By Noura Elmanssy on Jul 5, 2016 at 6:30 p.m.
John Strohfus, owner of Strohfus Stock Farm in Hastings, grows a lot of things, but recently with the help of his partners Ben Thurmes and Ken Anderson, he’s added hemp to his list and made some history doing it.
Eighteen acres of hemp was planted on June 17 in Hastings. It was the first time since 1950 that hemp has been intentionally planted in the state of Minnesota.
The trio, in partnership with the Minnesota Department of Agriculture (MDA), is participating in the Hemp Pilot Program, which aims to show how viable hemp could be in the Minnesota market.
“I thought it would be a new and exciting crop,” Strohfus said. “It was something that would be a good fit for our small acreage.”
The pilot program that was announced in March of this year allowed the growth of hemp as long as the crop could be monitored by the MDA, Strohfus explained. The program is an effort “to study the growth, cultivation, or marketing of industrial hemp,” according to the Minnesota statute on industrial hemp development.
While other farms are involved, Strohfus has the biggest planting.
Strohfus, Thurmes and Anderson all graduated from Hastings High School but didn’t get in touch until later in their farming careers. Strohfus and Thurmes had partnered in some farming ventures, and Strohfus reached out to Anderson, who knew a lot about the industry, when he had realized this can be done in Minnesota.
“(Anderson) has been an advocate in the hemp industry for many years … he has also been an advocate for and a lobbyist for the legalization of hemp as an agricultural product and was involved with the first planting in the United States in 2015 in Kentucky,” Strohfus said.
They submitted a proposal in April to the MDA and by May, they were approved and signed a contract. Strohfus said they had to wait some time before the seed arrived. When it did, a donation of grain drills from Value Implement of Ellsworth, Wisconsin, and Niebur Implement of Miesville made planting easy.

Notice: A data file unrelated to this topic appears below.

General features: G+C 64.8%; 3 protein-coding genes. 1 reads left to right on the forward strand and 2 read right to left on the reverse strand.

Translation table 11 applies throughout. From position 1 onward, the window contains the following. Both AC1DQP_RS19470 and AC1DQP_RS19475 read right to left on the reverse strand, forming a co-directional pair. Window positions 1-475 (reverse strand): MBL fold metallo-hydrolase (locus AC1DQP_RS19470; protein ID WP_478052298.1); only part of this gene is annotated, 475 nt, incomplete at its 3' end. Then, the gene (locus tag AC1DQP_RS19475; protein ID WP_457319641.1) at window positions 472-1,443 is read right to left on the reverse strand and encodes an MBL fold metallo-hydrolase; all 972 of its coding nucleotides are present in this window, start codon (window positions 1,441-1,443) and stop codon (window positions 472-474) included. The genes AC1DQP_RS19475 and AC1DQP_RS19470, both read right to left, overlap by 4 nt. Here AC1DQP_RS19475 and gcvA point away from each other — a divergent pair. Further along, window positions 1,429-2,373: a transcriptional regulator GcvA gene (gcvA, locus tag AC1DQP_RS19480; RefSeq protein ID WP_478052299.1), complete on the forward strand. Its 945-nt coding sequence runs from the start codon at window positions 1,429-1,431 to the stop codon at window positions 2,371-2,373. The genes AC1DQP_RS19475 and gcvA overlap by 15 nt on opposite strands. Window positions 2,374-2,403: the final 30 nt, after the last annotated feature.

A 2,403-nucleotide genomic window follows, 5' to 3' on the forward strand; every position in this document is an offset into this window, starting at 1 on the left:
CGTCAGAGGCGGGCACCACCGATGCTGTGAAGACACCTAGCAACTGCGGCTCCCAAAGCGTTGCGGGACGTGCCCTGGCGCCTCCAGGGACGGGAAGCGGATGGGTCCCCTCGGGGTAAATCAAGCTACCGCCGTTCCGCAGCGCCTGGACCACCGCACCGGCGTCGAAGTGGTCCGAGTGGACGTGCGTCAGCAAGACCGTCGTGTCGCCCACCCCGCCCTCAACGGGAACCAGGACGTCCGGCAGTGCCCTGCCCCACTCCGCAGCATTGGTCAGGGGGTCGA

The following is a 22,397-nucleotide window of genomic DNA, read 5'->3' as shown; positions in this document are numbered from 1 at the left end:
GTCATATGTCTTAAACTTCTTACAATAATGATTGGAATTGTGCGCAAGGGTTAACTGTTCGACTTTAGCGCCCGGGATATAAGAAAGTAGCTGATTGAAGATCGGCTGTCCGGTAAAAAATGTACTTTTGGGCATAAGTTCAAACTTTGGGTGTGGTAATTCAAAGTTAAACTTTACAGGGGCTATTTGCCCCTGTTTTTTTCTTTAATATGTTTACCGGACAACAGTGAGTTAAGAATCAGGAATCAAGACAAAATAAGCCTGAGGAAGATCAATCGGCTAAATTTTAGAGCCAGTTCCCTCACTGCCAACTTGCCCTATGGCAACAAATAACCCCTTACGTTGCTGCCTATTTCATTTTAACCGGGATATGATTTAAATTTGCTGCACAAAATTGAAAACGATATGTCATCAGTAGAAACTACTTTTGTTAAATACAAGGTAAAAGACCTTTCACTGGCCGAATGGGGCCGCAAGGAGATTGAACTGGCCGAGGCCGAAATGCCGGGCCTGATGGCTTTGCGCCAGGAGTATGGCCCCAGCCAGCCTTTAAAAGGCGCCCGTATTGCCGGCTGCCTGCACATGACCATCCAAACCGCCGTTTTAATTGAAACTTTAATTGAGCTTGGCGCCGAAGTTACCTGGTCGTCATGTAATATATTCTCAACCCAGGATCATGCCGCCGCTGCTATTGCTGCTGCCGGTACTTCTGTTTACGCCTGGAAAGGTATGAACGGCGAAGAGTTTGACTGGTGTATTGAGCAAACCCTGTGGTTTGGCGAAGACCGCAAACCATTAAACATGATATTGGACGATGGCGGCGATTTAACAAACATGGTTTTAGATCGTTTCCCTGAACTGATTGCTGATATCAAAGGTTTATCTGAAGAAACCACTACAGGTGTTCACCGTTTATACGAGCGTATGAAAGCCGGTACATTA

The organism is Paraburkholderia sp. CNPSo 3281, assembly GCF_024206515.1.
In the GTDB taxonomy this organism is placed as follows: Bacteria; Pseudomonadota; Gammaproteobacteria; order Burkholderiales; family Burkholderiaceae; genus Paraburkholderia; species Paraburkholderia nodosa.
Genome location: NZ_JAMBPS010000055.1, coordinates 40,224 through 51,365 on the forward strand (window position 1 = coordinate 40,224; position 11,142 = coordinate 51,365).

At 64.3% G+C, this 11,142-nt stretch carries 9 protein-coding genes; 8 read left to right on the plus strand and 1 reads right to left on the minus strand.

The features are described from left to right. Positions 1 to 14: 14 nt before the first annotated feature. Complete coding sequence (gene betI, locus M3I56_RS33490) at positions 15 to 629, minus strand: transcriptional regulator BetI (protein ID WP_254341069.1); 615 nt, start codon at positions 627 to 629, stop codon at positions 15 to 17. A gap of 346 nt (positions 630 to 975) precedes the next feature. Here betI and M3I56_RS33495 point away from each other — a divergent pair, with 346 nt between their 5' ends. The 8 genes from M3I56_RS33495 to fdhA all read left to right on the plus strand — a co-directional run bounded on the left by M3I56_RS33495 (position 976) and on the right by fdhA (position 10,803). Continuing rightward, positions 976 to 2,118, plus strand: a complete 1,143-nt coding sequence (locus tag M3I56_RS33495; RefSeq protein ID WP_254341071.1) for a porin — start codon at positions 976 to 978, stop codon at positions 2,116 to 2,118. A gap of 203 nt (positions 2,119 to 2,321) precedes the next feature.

What is hemp?
Hemp, sometimes known as industrial hemp, is a variety of the cannabis plant. There are two forms of hemp, industrial and food grade. Industrial hemp can be used for fiber, straw, construction materials and more. Hemp for grain production is used for the food supply chain. Strohfus said that they are planting the grain variety. Food grade hemp seeds can be used in a variety of dishes like cereal or salads and is used to make hemp seed oil, a possible substitute for traditional cooking oils.
“They’re easy to eat and cook with, and they have a pleasantly nutty taste, like a cross between a sunflower seed and a pine nut,” Christina Chaey wrote in an article for Bon Appétit.
Cannabis is most commonly associated with marijuana, as the cannabis plant is the same species that produces the drug. Hemp and marijuana, however, are two separate products.
According the National Hemp Association’s website, “one of the biggest misconceptions is believing that industrial hemp is the same thing as marijuana. The two plants are from the same species but are more like first cousins and NOT identical twins.”
“Industrial hemp and marijuana are cousins of each other but they’re really apples and oranges as far as plants goes,” Strohfus said. “So much, in fact, that one of the concerns with law enforcement was that people may come out to a field of industrial hemp and try to hide marijuana in the middle of it because you can’t distinguish the plants between each other by just looking at the leaf structure; however, industrial hemp will actually kill off marijuana and so they can’t co-exist in the same, same area.”